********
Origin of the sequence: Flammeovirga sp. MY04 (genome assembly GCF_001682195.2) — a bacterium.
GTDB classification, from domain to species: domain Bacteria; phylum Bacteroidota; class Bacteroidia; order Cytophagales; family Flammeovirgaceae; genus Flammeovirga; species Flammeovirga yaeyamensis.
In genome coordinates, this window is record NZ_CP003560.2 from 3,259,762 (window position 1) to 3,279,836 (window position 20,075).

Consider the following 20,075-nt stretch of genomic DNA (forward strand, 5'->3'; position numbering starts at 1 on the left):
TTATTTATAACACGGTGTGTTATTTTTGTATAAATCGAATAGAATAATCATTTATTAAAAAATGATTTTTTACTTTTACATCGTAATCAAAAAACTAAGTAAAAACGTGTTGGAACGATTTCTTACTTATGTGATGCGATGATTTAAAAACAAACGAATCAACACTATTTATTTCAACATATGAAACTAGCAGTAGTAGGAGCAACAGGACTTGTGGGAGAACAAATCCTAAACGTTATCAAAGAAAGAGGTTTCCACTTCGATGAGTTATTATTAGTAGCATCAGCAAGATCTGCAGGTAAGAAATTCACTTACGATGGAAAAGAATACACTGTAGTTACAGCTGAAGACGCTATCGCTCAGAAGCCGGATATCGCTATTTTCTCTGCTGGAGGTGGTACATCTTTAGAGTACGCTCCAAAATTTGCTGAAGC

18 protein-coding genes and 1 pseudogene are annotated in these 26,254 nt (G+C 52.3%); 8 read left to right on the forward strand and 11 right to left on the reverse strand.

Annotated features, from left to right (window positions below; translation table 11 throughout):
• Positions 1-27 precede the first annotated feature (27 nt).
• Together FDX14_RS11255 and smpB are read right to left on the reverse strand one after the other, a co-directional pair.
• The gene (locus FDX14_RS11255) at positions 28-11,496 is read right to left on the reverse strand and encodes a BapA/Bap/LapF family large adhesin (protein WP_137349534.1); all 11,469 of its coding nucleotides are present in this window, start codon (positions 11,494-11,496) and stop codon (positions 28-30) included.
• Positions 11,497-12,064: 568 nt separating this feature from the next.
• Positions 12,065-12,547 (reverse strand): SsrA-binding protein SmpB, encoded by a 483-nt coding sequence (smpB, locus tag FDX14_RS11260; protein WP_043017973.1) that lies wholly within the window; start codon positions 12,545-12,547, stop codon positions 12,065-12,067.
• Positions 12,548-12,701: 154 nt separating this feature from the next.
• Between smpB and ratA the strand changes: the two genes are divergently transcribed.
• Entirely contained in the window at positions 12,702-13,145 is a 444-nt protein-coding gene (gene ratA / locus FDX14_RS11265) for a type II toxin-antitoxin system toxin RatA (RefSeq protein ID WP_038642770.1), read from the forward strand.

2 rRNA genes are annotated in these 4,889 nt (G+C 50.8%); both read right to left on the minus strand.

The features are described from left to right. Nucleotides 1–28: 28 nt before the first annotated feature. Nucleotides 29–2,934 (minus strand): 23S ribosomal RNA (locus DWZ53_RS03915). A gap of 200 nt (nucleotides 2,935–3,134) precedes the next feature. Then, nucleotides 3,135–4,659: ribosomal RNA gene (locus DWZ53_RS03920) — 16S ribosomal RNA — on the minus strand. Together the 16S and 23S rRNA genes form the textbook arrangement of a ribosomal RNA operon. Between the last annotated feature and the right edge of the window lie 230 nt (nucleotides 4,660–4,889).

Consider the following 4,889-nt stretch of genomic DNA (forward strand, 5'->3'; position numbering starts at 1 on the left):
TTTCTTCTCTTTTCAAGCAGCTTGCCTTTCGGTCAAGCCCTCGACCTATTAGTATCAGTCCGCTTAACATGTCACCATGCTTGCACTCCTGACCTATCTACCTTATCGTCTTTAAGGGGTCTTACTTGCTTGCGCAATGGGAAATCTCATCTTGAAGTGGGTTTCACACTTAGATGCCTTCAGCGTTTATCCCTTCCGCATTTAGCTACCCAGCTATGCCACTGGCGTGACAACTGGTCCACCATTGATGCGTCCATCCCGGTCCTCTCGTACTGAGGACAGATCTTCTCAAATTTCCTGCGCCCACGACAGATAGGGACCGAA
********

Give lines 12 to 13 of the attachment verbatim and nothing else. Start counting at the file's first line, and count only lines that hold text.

• Positions 12,065-12,547 (reverse strand): SsrA-binding protein SmpB, encoded by a 483-nt coding sequence (smpB, locus tag FDX14_RS11260; protein WP_043017973.1) that lies wholly within the window; start codon positions 12,545-12,547, stop codon positions 12,065-12,067.
• Positions 12,548-12,701: 154 nt separating this feature from the next.